Saturday, January 28, 2012
The Missing Music
It would be writerish of me to suggest that I lost the music at the same time that I lost everything else, but it wouldn't be true. This actually happened a few years before.
As the CD became the dominant form of delivering music, I stubbornly clung to vinyl. I liked everything about vinyl better, even the occasional ticks and pops. But soon enough it was phased out more or less completely, and I stopped buying music altogether. Friends sometimes made tapes for me when they discovered something that they thought I would like, but I didn't break down and buy a single CD until years later when I needed to research Goth music for a short story.
About eight or nine years ago, my stereo started going a bit wonky. Rasping, scratchy sounds from the speakers. I tried changing the needle, but that didn't help. Eventually, fearing that I was ruining my records by playing them, I gave up, and that was the end of music for me, done, finished, caput.
After my mother's death and the attack of the auctioneers I was faced with an empty, too-quiet house. Something needed to fill the space, and suddenly I had cravings to listen to my old music again. I broke down and ordered some CDs by Melanie and Herb Alpert, but it wasn't until I got to the new house and was forced to buy a better, faster computer that I began to replace my vinyl in a serious way.
And it wasn't until this past week that I realized something was missing. The stuff that I grew up with, the stuff that's in my bones, that was easy to remember. But the bands and music that got added on later in life, they were gone. How long had it been since I listened to Pat Benatar? Long enough that I'd forgotten she even existed.
I happily replaced what I needed of Pat, but there was something else I was drawing a blank on: a band. A band I used to listen to all the time. I couldn't remember their name. I couldn't remember any of their songs. They had been completely erased from my memory banks.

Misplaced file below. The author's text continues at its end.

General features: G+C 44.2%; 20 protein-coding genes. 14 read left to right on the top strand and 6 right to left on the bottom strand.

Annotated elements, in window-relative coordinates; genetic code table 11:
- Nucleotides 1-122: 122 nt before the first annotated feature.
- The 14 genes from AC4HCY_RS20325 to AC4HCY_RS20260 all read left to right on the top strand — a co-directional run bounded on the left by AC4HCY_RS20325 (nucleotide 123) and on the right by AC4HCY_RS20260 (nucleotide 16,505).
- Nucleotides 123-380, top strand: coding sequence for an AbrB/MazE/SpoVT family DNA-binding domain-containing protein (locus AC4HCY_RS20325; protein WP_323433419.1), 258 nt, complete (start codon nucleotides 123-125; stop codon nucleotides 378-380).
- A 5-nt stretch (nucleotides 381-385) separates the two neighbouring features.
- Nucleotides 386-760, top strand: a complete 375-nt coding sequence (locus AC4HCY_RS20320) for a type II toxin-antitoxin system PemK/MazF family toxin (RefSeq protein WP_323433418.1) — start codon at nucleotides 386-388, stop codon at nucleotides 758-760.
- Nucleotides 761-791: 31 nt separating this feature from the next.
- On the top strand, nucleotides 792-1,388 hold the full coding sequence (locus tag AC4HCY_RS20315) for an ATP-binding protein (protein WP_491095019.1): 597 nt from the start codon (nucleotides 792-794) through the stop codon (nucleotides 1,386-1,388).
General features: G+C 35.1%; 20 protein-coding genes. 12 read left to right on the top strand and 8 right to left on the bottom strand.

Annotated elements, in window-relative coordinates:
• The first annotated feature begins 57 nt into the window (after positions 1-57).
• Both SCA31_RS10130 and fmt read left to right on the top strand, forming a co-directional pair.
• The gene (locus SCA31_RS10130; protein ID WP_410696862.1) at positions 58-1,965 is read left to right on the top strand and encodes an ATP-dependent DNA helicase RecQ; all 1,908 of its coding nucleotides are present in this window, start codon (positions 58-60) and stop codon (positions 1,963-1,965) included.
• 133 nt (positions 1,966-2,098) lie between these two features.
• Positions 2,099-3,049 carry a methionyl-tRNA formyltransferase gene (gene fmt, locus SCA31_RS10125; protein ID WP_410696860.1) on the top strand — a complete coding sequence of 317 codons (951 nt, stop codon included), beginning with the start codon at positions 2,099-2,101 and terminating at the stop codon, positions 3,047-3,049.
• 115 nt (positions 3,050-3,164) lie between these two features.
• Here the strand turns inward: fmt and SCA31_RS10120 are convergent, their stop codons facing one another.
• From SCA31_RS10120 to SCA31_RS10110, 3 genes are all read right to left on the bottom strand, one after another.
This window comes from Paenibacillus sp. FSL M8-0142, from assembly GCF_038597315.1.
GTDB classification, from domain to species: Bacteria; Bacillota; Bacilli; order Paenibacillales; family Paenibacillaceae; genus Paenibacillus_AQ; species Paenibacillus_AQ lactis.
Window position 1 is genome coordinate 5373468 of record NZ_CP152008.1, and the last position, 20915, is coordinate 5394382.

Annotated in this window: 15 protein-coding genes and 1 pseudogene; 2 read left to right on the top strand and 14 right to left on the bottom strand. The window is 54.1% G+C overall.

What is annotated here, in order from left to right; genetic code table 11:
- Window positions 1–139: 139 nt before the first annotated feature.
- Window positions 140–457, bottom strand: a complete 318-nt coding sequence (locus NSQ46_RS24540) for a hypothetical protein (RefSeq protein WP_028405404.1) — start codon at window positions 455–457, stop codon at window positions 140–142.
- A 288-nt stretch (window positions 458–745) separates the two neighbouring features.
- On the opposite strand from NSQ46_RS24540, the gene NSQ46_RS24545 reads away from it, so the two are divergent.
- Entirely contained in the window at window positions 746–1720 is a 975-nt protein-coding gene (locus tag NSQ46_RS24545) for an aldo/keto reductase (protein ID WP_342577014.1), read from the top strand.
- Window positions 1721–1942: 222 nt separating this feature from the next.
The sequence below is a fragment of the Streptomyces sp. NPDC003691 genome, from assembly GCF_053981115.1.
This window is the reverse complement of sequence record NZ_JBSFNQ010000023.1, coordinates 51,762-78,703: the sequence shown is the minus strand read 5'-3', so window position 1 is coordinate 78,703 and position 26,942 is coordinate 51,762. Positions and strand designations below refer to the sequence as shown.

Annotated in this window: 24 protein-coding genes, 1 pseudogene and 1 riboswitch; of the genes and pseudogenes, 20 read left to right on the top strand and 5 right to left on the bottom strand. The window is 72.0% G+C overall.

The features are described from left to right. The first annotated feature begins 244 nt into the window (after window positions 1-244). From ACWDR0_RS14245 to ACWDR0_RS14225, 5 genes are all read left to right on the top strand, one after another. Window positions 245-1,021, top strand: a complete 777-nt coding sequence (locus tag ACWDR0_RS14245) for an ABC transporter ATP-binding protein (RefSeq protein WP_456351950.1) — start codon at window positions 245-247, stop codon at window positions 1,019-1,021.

It turned out that I was actually thinking of two separate and unrelated bands. I had to google on things that I associated with them in my mind. It was odd. I kept feeling like I was getting closer, but I still couldn't say their names to save my soul.
Then the names appeared in the search results, and like anything that can't be remembered this one made me feel so stupid. Of course: 10,000 Maniacs! Natalie Merchant! The Cranberries! Delores O'Reardon! How could I possibly have forgotten them?
Remembering them triggered the memory of two other singers that I'd admired long ago, and also forgotten: Jane Olivor and Sinead O'Connor.
Listening to their music again after so many years is pleasing and strange. I'd forgotten what a great album In My Tribe is. I'd forgotten that The Cranberries, being Irish, are tortured, depressed and gloomy, which means they won't be getting much play in my house for the time being.
The years I spent without music were not happy ones, but getting it back after so long is a happy feeling. I don't think the quats know what to make of it. They've gotten used to a quiet house and to me being sedentary. Now that's changing, just a bit, they look at me with puzzlement.